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History Of Laundry

The History of Washing Machines
US patent #966677 The earliest washing machine - the scrub board was invented in 1797.

American, James King patented the first washing machine to use a drum in 1851.

In 1858, Hamilton Smith patented the rotary washing machine.

In 1858, Hamilton Smith patented the rotary washing machine.

In 1874, William Blackstone of Indiana built a birthday present for his wife. It was a machine which removed and washed away dirt from clothes. The first washing machines designed for use in the home.

The first electric-powered washing machine (the Thor) was introduced in 1908, by the Hurley Machine Company of Chicago, Illinois. Alva J. Fisher was the inventor. The machine was a drum type with a galvanized tub and an electric motor, for which a patent was issued on Aug. 9, 1910 (US patent #966677). Here is an example of a 1910 model.

Antique Washing Machine Museum
View Lee Maxwell's collection of more than 600 old and unusual washing machines. Take a look at his patents of old washing machines .

Now, a little history on a few famous washing machine companies....

The Maytag Corporation began in 1893 when F.L. Maytag began manufacturing farm implements in Newton, Iowa. Business was slow in winter, so to add to his line of products he introduced a wooden-tub washing machine in 1907. Maytag soon devoted himself full-time to the washing machine business.
Brief History of Maytag & Washing Machine Innovations
Evolution of the Maytag Wringer Washer

The Whirlpool Corporation started in 1911 as the Upton Machine Co., founded in St. Joseph, Michigan, to produce electric motor-driven wringer washers.

The origins of the Schulthess Group goes back over 150 years. Here are some highlights that involve washing machine history:

1978 - Launch of first microchip-controlled automatic washing machines
1951 - Production of Europe's first automatic washing machines
1949 - Invention of punched card control for washing machines
1904 - Production of the first washing machines.

History of The Washing Machine
People first got dirt out of their clothes by pounding them on rocks and washing the dirt away in streams. Sand was used as an abrasive to free the dirt. Soap was discovered at Rome's Sapo Hill where ashes containing the fat of sacrificial animals was found to have good cleaning powers.

Clothes Dryers
U.S. patent #476,416
Clothes dryers were first invented in England and France in the early 1800s. One kind of early clothes dryer was the ventilator. The ventilator was a barrel-shaped metal drum with holes in it. It was turned by hand over a fire.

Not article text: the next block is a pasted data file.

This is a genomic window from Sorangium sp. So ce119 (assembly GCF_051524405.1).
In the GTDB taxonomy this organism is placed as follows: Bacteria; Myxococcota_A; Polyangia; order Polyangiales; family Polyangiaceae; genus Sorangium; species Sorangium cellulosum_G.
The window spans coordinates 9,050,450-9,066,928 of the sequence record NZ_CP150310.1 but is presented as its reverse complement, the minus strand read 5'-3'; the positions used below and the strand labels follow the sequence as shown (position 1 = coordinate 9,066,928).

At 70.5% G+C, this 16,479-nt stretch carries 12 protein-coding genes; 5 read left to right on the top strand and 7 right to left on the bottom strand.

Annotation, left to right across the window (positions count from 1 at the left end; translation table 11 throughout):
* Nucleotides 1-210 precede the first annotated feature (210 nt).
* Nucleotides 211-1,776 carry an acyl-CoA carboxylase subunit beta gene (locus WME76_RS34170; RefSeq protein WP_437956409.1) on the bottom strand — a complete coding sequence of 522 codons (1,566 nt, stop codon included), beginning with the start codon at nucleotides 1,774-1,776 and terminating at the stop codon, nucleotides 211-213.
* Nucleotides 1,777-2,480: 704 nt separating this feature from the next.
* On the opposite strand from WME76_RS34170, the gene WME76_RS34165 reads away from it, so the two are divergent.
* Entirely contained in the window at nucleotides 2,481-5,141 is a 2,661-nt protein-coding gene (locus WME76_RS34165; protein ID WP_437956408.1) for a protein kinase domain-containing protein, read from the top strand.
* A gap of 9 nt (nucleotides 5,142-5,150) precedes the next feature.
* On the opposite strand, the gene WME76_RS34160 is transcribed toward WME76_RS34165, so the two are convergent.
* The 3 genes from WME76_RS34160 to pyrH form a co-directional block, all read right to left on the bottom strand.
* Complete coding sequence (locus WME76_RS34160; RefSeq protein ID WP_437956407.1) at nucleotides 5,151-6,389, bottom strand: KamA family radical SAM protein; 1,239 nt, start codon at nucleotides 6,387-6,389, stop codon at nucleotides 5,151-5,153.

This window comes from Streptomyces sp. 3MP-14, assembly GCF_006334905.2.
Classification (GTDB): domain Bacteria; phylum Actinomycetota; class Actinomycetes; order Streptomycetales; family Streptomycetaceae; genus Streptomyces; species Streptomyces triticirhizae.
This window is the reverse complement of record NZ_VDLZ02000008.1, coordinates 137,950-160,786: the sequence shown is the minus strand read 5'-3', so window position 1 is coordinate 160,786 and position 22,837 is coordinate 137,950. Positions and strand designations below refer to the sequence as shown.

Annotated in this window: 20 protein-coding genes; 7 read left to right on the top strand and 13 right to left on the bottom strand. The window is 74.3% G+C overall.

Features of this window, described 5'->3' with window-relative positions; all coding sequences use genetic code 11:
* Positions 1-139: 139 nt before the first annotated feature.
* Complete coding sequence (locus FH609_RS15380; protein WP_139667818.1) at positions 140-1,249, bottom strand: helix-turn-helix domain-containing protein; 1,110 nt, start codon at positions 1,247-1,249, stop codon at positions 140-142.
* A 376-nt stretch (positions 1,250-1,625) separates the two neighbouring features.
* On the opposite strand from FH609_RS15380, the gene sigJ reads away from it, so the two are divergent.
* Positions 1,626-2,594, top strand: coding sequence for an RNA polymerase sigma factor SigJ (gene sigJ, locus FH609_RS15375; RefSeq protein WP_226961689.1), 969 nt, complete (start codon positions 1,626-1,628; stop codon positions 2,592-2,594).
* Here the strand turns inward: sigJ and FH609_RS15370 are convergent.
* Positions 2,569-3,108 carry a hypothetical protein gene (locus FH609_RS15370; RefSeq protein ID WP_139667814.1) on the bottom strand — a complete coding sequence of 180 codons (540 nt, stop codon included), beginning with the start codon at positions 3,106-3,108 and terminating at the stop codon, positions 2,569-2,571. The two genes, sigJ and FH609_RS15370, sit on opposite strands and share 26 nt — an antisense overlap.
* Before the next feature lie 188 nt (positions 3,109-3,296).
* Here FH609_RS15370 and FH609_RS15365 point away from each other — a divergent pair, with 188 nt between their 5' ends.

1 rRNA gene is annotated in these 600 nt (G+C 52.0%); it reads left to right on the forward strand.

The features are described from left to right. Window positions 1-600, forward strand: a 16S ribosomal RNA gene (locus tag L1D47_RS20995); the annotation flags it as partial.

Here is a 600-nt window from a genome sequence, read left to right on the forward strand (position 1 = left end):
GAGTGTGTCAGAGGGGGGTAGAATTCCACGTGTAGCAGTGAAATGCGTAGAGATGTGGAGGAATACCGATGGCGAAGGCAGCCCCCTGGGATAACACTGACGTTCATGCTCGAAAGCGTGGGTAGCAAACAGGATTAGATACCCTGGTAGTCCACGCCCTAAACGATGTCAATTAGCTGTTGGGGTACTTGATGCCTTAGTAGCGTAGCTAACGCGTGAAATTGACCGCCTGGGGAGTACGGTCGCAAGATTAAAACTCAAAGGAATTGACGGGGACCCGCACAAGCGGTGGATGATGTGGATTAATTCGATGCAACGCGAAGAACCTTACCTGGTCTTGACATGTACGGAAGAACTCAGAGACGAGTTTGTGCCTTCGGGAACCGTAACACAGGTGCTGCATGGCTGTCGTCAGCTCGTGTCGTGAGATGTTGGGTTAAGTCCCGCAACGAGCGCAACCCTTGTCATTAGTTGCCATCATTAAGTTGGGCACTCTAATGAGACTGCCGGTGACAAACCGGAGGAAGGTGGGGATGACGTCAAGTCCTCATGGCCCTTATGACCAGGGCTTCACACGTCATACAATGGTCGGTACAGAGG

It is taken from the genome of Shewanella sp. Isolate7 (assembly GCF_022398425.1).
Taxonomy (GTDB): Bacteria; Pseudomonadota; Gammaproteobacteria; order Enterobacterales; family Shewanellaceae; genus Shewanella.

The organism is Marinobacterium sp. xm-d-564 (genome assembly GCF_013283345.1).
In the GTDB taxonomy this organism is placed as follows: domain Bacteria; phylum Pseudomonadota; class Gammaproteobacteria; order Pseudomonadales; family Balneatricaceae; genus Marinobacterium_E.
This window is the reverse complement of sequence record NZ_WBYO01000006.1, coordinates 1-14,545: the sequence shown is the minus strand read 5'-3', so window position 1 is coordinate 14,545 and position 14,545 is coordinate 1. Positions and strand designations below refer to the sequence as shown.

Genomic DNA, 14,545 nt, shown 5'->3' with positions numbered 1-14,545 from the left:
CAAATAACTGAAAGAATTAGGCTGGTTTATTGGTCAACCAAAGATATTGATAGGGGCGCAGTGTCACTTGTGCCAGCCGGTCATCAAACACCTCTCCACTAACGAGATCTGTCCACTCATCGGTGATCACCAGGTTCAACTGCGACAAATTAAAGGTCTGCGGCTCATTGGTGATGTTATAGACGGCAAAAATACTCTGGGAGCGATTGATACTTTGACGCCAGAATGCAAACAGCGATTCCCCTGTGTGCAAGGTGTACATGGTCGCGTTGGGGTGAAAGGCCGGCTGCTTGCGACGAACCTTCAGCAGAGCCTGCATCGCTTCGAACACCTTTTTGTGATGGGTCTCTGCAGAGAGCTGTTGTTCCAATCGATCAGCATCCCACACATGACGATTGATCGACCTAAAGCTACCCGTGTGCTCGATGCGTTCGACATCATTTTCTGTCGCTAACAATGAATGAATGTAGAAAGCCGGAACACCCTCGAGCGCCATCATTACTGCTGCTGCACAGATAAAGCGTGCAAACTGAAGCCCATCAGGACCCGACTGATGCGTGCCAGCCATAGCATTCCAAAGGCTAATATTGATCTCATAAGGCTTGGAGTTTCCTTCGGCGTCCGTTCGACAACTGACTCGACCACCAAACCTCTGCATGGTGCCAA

One of the earliest patent for a clothes dryer(U.S. patent #476,416) was received by George T. Sampson on June 7, 1892. Samson also patented a sled propeller (U.S. patent #312,388) on February 17th, 1885.

Electrical clothes dryers appeared around 1915.

It All Comes Out in the Wash

Frances Drake "This is a good place to be in a bad mood", writes Chiori Santiago about a recent trip she made to a San Francisco laundromat. The daunting chore of doing the laundry has dampened people's spirits even longer than there's been soap. But Santiago was in for a pleasant surprise. She bypassed the laundromat on the corner ? a purgatory of leaky machines, bad coffee and dog-eared magazines ? and hauled her bags across the bay to the Brain Wash, a different kind of washhouse.

"Before long my dirty clothes are sloshing away, and I stroll across the floor to the Brain Wash Cafe, where I can buy a latte and settle down with a copy of the free neighborhood weekly", she writes. "A few minutes later, a musician wedges himself into the strip of space between the roomful of washers and the coffee bar, plugs in his microphone and launches into loud, earnest lyrics accompanied by the bass thrum of dryer cylinders and the soprano whir of gyrating washers. By the time I stuff my clothes into one of the big dryers, I'm dancing across the concrete floor and wishing I had more dirty clothes."

Brainwash Americans, whether they do their laundry at home or in self-service establishments, wash a whopping 200 billion pounds of clothing every year, and manufacturers of detergents, stain removers, and washers and dryers spend huge sums to get their products to that insatiable market. Yet in many parts of the world, laundry is still done in the nearest river, stream or lake; the clothes are pounded clean on the rocks and spread in the sun to bleach and dry.

Santiago traces the history of doing the wash from ancient Egyptian wall paintings showing men doing the scrubbing, twisting and folding, to the modern era automatic washer. She explains the nitty-gritty of soaps and detergents and how they fight dirt at the microscopic level, and visits two research laboratories to learn about products still in the pipeline. Says one researcher, "Those of us who do the laundry don't get enough credit for the technical decisions we make every day. Some very serious science goes into doing the laundry."